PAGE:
whereis - Report all known instances of a command
wc - Print byte, word, and line counts
bg jobs Places the current job (or, by using the alternative form, the specified jobs) in the background, suspending its execution so that a new user prompt appears immediately. Use the jobs command to discover the identities of background jobs.
cal month year - Prints a calendar for the specified month of the specified year.
cat files - Prints the contents of the specified files.
clear - Clears the terminal screen.
cmp file1 file2 - Compares two files, reporting all discrepancies. Similar to the diff command, though the output format differs.
diff file1 file2 - Compares two files, reporting all discrepancies. Similar to the cmp command, though the output format differs.
dmesg - Prints the messages resulting from the most recent system boot.
fg jobs - Brings the current job (or the specified jobs) to the foreground.
file files - Determines and prints a description of the type of each specified file.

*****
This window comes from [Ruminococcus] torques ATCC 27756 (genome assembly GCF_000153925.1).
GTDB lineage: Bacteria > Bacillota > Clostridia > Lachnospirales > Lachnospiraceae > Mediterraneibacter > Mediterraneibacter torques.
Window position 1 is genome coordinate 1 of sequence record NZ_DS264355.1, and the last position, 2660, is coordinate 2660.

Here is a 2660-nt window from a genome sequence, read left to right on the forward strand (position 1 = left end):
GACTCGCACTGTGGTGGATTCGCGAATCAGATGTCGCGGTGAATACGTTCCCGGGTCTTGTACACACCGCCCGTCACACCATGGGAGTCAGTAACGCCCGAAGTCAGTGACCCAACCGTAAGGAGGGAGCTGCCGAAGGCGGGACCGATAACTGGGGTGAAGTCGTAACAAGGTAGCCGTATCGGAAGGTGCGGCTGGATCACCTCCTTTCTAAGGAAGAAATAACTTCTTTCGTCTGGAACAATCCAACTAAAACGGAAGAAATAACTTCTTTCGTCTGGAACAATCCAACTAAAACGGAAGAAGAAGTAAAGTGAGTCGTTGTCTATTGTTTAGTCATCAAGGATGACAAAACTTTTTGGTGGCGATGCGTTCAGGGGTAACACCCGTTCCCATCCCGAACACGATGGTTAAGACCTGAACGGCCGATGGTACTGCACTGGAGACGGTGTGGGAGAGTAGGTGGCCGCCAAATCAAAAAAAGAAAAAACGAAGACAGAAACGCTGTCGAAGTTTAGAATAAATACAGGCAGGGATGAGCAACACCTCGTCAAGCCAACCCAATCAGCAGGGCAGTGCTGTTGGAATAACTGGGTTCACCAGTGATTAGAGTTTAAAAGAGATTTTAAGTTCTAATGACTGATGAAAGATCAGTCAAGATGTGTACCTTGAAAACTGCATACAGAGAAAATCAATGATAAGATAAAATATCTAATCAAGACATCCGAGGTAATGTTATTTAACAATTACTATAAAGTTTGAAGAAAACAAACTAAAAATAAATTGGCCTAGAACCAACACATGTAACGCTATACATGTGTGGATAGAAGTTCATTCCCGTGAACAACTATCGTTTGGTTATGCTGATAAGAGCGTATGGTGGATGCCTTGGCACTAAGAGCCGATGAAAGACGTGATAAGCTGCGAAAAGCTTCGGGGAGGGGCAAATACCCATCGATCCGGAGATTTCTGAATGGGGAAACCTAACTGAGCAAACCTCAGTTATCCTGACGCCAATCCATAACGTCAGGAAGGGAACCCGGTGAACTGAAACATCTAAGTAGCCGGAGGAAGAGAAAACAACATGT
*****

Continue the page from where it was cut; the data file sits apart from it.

find path -name pattern -print
Searches the specified path for files with names matching the specified pattern (usually enclosed in single quotes) and prints their names. The find command has many other arguments and functions;
ftp hostname
Opens an FTP connection to the specified host, allowing files to be transferred. The FTP program provides subcommands for accomplishing file transfers; see the online documentation.
head files - Prints the first several lines of each specified file.
ispell files - Checks the spelling of the contents of the specified files.
kill process_ids
kill - signal process_ids
kill -l